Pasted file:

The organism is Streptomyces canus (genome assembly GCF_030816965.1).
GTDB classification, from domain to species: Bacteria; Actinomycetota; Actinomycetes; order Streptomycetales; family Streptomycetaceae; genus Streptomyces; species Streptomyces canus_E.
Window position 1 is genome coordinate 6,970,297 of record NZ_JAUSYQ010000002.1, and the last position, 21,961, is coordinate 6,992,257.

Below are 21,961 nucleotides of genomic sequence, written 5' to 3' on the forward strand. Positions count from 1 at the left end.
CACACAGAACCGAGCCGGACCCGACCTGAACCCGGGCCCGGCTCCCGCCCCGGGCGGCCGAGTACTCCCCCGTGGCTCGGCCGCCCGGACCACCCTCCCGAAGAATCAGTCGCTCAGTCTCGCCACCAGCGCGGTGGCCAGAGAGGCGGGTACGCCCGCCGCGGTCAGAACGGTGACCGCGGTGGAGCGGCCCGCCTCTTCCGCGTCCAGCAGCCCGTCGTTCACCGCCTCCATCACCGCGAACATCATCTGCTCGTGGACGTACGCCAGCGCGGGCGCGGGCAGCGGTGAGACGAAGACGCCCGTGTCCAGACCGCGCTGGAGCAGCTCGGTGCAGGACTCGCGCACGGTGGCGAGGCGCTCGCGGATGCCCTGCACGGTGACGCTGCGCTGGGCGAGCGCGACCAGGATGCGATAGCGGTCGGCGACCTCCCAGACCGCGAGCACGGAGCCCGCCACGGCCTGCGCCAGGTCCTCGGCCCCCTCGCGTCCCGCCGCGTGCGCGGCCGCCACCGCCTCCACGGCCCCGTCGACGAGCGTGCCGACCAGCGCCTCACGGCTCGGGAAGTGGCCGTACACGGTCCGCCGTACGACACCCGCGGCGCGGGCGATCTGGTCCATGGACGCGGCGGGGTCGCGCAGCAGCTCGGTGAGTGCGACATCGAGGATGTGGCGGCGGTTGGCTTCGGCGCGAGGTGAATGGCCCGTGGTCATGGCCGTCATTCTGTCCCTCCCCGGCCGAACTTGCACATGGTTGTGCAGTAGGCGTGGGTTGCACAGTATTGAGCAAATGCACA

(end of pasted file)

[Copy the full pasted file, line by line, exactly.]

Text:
The organism is Streptomyces canus (genome assembly GCF_030816965.1).
GTDB classification, from domain to species: Bacteria; Actinomycetota; Actinomycetes; order Streptomycetales; family Streptomycetaceae; genus Streptomyces; species Streptomyces canus_E.
Window position 1 is genome coordinate 6,970,297 of record NZ_JAUSYQ010000002.1, and the last position, 21,961, is coordinate 6,992,257.

Below are 21,961 nucleotides of genomic sequence, written 5' to 3' on the forward strand. Positions count from 1 at the left end.
CACACAGAACCGAGCCGGACCCGACCTGAACCCGGGCCCGGCTCCCGCCCCGGGCGGCCGAGTACTCCCCCGTGGCTCGGCCGCCCGGACCACCCTCCCGAAGAATCAGTCGCTCAGTCTCGCCACCAGCGCGGTGGCCAGAGAGGCGGGTACGCCCGCCGCGGTCAGAACGGTGACCGCGGTGGAGCGGCCCGCCTCTTCCGCGTCCAGCAGCCCGTCGTTCACCGCCTCCATCACCGCGAACATCATCTGCTCGTGGACGTACGCCAGCGCGGGCGCGGGCAGCGGTGAGACGAAGACGCCCGTGTCCAGACCGCGCTGGAGCAGCTCGGTGCAGGACTCGCGCACGGTGGCGAGGCGCTCGCGGATGCCCTGCACGGTGACGCTGCGCTGGGCGAGCGCGACCAGGATGCGATAGCGGTCGGCGACCTCCCAGACCGCGAGCACGGAGCCCGCCACGGCCTGCGCCAGGTCCTCGGCCCCCTCGCGTCCCGCCGCGTGCGCGGCCGCCACCGCCTCCACGGCCCCGTCGACGAGCGTGCCGACCAGCGCCTCACGGCTCGGGAAGTGGCCGTACACGGTCCGCCGTACGACACCCGCGGCGCGGGCGATCTGGTCCATGGACGCGGCGGGGTCGCGCAGCAGCTCGGTGAGTGCGACATCGAGGATGTGGCGGCGGTTGGCTTCGGCGCGAGGTGAATGGCCCGTGGTCATGGCCGTCATTCTGTCCCTCCCCGGCCGAACTTGCACATGGTTGTGCAGTAGGCGTGGGTTGCACAGTATTGAGCAAATGCACA